I left a race in the lurch for the first time a few weeks ago, and I felt kind of bad about it afterwards.
No, I didn’t register to run the race and then not show up. Nor did I start the race and then drop out in the middle of it. I crossed the finish line, bolted down a token cup or two of water, and got the heck out of there.
Granted, it was incredibly cold and windy – the sky later actually unleashed snowflurries, in MAY – and in the spirit of “racing light,” all I was wearing at the time was a tank top, shorts, and gloves. And I had places to go and things to do that day. Valid excuses, but still, I felt guilty as I hunched in the shelter of my car, bundled up in my warm-up duds and gobbling a Builder Bar before I zoomed back home.
Usually I love hanging out post-race. I think it’s a terrific social scene. You’re surrounded by people of at least some degree of fitness, who have just completed a race and thus are typically too worn-out to harbor much snobbery, tension, or neuroses. There are free refreshments, and even in some splendid cases, free beer. You can chat with strangers, catch up with old friends, or just sprawl on a comfortable patch of grass in nothing but a sports bra and running shorts and rest reasonably assured that no one will harass you. Even in the inevitable little mash of bodies that happens as soon as the race results get posted, I’ve never in all my years of racing seen any real hostility displayed.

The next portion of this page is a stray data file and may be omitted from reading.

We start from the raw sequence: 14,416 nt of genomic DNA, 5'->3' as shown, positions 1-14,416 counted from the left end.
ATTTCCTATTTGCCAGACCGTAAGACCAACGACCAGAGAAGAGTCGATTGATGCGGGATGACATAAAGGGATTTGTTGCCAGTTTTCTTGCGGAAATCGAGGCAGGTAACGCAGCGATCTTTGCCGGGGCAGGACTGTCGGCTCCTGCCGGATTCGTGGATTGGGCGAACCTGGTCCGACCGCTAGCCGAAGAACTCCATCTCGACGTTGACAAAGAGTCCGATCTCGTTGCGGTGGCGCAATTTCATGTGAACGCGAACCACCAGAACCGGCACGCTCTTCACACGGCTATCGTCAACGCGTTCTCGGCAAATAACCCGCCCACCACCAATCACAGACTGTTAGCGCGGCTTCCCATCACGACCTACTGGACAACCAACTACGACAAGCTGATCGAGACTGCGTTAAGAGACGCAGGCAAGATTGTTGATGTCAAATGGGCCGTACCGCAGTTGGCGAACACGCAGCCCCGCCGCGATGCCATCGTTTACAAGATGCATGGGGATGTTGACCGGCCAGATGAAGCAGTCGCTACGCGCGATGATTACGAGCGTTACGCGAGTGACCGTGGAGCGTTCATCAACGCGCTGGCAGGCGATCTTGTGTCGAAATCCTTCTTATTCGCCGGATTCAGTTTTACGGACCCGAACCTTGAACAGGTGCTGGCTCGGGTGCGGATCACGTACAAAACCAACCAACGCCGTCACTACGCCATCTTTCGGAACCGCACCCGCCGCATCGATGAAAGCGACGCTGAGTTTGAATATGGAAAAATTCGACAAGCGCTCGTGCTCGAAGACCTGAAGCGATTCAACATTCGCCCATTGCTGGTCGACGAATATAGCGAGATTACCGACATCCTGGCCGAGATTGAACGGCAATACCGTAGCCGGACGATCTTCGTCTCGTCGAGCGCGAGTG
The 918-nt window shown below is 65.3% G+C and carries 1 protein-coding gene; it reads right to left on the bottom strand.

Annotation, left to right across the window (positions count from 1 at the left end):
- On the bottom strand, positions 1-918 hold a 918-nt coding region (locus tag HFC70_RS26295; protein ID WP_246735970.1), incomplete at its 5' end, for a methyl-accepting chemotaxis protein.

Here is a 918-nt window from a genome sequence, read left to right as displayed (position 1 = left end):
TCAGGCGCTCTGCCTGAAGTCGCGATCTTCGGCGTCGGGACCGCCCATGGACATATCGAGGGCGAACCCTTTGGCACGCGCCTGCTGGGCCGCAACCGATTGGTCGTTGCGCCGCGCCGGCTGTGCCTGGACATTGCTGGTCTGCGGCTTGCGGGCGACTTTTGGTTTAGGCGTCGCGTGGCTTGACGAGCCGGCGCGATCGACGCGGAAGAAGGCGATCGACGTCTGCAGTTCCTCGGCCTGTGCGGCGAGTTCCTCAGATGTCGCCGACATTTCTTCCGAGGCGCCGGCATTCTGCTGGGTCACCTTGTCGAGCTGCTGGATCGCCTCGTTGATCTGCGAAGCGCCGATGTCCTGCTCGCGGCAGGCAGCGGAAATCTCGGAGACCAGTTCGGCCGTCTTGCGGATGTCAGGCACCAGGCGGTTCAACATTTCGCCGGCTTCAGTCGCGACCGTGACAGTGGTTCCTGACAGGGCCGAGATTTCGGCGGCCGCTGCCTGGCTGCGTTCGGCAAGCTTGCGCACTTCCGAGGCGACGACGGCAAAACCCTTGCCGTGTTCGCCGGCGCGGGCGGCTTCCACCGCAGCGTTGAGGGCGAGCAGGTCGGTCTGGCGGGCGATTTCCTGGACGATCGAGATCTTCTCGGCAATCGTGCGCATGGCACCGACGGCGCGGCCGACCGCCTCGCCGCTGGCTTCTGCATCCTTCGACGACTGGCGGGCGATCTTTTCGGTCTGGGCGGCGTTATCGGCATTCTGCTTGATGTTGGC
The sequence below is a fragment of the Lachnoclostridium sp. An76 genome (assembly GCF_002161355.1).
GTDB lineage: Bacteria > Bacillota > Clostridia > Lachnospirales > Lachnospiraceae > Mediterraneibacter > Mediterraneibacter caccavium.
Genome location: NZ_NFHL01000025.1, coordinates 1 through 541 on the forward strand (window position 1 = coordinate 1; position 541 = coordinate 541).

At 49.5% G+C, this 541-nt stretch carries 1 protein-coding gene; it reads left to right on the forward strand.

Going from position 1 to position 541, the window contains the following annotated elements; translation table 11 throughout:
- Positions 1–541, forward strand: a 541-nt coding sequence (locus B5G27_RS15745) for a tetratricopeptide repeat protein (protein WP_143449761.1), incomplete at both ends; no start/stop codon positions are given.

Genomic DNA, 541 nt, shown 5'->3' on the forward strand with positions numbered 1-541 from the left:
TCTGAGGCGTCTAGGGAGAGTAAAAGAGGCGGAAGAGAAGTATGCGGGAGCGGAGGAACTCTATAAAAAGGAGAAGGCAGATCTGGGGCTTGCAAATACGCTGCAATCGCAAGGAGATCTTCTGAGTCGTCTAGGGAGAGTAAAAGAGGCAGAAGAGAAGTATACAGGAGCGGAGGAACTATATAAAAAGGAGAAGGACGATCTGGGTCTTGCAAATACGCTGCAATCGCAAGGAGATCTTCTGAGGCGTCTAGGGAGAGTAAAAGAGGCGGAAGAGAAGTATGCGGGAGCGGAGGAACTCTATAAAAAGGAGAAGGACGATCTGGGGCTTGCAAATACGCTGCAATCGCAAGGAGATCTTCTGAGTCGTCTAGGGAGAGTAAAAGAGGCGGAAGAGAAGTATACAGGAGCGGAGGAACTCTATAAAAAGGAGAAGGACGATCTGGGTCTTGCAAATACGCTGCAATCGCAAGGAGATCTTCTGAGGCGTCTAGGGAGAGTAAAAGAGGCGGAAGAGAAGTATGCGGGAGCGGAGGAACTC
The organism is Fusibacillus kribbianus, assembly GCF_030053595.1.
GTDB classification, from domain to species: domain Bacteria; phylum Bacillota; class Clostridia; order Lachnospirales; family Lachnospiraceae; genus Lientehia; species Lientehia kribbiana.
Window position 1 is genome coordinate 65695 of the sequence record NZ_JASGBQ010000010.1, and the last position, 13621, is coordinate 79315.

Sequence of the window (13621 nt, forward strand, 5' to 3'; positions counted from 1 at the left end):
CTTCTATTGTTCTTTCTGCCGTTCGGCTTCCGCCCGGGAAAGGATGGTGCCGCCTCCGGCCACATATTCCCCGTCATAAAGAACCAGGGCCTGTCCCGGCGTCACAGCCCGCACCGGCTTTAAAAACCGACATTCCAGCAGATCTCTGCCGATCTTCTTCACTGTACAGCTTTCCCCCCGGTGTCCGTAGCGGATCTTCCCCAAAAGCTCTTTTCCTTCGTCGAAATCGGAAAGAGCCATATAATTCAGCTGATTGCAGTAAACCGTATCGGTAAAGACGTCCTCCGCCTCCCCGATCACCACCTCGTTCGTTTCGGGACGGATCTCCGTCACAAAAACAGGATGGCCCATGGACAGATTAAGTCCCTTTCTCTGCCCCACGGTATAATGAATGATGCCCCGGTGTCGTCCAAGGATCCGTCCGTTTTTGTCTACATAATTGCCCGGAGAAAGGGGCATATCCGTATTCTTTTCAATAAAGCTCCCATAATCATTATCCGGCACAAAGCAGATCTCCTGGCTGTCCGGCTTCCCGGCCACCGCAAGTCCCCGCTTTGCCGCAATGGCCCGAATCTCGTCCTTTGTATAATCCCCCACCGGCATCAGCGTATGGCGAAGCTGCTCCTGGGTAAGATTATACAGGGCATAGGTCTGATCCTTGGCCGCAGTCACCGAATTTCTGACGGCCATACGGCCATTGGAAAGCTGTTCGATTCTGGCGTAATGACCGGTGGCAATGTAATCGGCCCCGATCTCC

Not everyone shares this feeling. Some runners prefer to just get the race done and then split. In my observations, this has nothing at all to do with speed. Sometimes slower runners finish the task and leave, figuring there’s no point in hanging around for an awards ceremony in which they won’t receive anything (raffles notwithstanding), while some speedsters no doubt already have impressive stashes of plaques, trophies, and other running prizes and don’t want to bother collecting more.
There are also those runners – and again, speed has no bearing on this – who just don’t feel like doing the post-race mingling scene. These folks would frankly probably prefer running the course again to standing around chatting about its challenges, the weather conditions, whether or not they PR’d, what race they’ll do next, etc., etc., etc.
I admit, I have my moments like that. Particularly after an unpleasant race. A perfectly innocent person will try to “talk running” with me and I’ll want to take my free slice of bread or chunk of fruit and shove it in their face. Then maybe send the water or Gatorade or whatever is in the little paper cup in the same direction.
But usually I like to chill, and mentally congratulate myself for the effort, no matter how it turned out. Running is usually a solo activity for me, so it feels nice to bask a little in the company of people who share my enjoyment of the sport.
Think of all the hours of training we put in – why not take some time to savor the fruits?